I was in Maine this week, in Freeport, for an appointment to see an old friend. We’d set up the meeting a couple of weeks ago. She was someone who I had worked with years ago, in the late 90s at LL Bean, and today is the Chief Human Resources Officer at the company. She is someone wise with a quick wit, ready to laugh or share a world of experience. I see her as a friend even though we hadn’t seen each other in over 15 years. No Facebook connections, no instagram feed.
The Admissions process at boarding schools has shifted considerably over the past decade with technological advancements and the advent of a common application. Students are applying to more schools, their resumes more full than ever, as they weigh options and try to find the school that will prepare them best for college and life beyond. For schools vying for the most talented, diverse, interesting group of students for the 2018-2019 school year, Revisit Days are critical to helping provide families a transparent window into who we are as a community.
A fall, a whoopie pie, and the art critic dog - lessons from a birthday.
I am used to birthdays announced in assemblies, used to shout outs in the dining commons, know that advisors often have a card or treat for students on the celebratory day. I love that about this school. I like seeing students swing through Maxwell Savage to pick up the cakes baked by the Andover Service Club. But what I am not used to is a couple of advisories cramming into my office to sing happy birthday to me. What I am not used to is Barb calling me down in the middle of lunch because Edna wants to say hello (which she did want to do), then rustling up more birthday song during the lunch rush. There’s an age, and let’s just say I have reached that age, when birthdays….well, you like to see them slide by without much fanfare. No notice is just fine. Really. Who needs reminding that the next decade has begun? Not me.
The two most important days of the year are upon us: Admissions Revisit Days on Friday March 30 and Friday April 6. Over the course of these two Revisit Days, we will welcome more than 120 accepted students and their families to campus to attend classes, engage with coaches, teachers, dorm parents, and advisors, listen to student panels, and (hopefully) walk away with a deep appreciation for who Proctor is as a school.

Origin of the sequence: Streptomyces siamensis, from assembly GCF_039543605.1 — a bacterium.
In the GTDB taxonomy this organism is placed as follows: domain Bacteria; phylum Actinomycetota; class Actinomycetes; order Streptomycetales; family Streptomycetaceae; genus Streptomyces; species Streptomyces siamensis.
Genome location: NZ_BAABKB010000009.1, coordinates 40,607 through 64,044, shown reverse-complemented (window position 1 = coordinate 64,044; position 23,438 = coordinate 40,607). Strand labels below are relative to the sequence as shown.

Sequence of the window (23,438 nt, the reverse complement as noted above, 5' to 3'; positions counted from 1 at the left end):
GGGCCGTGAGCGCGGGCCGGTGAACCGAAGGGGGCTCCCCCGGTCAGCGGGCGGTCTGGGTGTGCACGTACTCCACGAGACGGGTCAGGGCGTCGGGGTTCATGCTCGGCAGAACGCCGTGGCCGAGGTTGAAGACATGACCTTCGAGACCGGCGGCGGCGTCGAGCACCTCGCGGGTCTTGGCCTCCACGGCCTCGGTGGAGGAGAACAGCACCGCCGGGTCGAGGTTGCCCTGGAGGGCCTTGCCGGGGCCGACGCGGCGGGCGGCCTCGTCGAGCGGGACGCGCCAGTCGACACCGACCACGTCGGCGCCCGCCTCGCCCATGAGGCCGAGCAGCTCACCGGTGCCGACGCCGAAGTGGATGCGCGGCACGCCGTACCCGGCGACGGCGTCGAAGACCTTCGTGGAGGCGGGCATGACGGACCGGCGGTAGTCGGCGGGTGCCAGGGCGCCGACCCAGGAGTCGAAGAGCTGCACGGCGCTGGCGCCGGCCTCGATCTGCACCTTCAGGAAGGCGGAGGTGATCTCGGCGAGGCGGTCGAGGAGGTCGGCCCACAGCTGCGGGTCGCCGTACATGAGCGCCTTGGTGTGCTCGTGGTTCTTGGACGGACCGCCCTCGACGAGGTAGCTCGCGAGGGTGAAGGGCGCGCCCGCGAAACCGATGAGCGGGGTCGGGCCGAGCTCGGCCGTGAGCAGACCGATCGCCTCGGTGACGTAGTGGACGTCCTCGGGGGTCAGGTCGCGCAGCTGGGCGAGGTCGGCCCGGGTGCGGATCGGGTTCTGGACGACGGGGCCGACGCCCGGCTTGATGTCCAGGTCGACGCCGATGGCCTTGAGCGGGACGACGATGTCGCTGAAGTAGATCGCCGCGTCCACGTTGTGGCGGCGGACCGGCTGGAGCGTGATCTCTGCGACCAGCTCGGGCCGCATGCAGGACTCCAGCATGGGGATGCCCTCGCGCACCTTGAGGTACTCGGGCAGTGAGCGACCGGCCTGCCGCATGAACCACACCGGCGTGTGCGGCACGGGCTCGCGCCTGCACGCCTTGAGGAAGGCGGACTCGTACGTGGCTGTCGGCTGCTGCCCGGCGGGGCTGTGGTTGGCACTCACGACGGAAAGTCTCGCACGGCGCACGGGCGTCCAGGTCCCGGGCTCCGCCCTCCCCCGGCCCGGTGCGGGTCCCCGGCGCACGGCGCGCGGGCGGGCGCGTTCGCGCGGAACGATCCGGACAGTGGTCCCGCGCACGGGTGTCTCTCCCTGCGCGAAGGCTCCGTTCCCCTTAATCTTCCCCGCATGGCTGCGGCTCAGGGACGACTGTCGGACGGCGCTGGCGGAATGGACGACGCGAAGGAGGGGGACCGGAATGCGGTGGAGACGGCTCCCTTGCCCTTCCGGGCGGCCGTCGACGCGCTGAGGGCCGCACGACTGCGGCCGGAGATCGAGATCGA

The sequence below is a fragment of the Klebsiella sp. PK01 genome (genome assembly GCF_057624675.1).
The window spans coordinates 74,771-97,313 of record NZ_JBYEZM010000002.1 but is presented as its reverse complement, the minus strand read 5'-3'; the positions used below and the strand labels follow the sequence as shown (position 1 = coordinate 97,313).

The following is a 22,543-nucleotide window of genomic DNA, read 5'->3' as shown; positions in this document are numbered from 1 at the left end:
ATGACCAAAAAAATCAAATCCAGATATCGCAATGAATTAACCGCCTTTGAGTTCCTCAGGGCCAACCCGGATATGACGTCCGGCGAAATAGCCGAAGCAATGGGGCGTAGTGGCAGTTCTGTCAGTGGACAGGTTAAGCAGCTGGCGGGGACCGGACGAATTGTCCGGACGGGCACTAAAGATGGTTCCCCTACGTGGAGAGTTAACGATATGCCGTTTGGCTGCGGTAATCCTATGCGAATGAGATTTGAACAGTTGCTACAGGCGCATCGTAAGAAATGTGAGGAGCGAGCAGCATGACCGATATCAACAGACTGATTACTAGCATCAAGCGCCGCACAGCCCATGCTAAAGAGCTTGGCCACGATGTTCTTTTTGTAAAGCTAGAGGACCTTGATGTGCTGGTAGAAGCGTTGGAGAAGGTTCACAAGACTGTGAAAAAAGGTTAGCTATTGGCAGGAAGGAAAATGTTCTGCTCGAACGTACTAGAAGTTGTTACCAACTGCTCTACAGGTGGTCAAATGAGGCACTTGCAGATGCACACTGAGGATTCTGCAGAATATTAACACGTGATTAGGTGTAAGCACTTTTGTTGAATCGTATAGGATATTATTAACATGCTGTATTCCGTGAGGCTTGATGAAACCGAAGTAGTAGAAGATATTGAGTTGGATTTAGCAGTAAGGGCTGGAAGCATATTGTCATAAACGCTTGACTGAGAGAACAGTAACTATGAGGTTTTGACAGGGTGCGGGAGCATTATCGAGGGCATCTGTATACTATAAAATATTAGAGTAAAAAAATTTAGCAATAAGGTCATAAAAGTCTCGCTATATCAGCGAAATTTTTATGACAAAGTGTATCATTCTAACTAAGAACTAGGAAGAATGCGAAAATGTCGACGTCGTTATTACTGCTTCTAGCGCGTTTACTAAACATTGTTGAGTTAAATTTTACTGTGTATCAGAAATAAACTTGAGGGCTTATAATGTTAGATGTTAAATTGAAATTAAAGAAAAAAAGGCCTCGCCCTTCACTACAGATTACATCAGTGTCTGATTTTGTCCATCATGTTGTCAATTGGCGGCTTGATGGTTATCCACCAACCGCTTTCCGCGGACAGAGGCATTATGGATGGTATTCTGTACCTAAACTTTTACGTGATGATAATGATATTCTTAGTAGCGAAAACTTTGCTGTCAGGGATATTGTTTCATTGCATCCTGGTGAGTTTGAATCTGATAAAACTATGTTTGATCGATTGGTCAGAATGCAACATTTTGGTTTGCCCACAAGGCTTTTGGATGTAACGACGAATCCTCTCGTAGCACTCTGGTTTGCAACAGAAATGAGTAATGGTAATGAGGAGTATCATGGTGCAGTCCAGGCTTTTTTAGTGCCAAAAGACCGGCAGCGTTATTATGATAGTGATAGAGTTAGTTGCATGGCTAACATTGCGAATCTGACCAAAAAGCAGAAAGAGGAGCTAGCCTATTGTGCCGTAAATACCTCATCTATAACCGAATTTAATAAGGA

As Director of Enrollment Chris Bartlett stood in front of our start of Spring Term faculty meeting discussing the importance of upcoming Revisit Days, faculty nodded their heads at the need to showcase the best version of our authentic selves for visiting families on March 30 and April 6. As independent school educators, we know full well the balance every school seeks to manage during Revisit Days as our Admissions team works to enroll the most dynamic, fun, engaging, diverse student body for the 2018-2019 academic year, while not simply putting on an Admissions dog and pony show that fails to give prospective families a genuine window into our community.
All the non-weather related signs of spring are here. You can hear birds chirping above the soft dripping of sap into buckets hung on sugar maples around campus. Daylight has reclaimed the early evening hours it abandoned back in November. Spring athletic teams have dispersed around the country for spring training trips. Andover’s annual town meeting has come and gone with the usual small town issues that remind us of the importance of the greater community in which we live. It feels as though spring should be here, but Mother Nature has other plans this March, and, once again, a powerful lesson in patience is bestowed upon us as we hurry up and wait for spring to arrive.
Often, when difficult issues arise and injustice brushes our lives in the most personal of ways, we feel empowered to speak our minds. Finding the right medium to be heard is as much a challenge as finding the words to speak. Our responsibility as adults in this learning community called Proctor is to both model and encourage respectful dialogue that challenges the status quo while not compromising the integrity of our relationships with others within the community.
While the winter athletic season is not officially over (hockey and basketball teams await NEPSAC playoff bids, Nordic skiers compete at the NEPSAC Championship at the Proctor Ski Area Saturday, and USSA/FIS skiers continue to race until late March), we celebrated the collective work of coaches, students, and the athletic department during Friday's assembly. Hosting and traveling to over 300 different games/races/competitions, running daily practices, coordinating buses for fifteen different teams, and sharing scores and highlights from various programs requires considerable effort by Proctor's athletic department and coaching staff.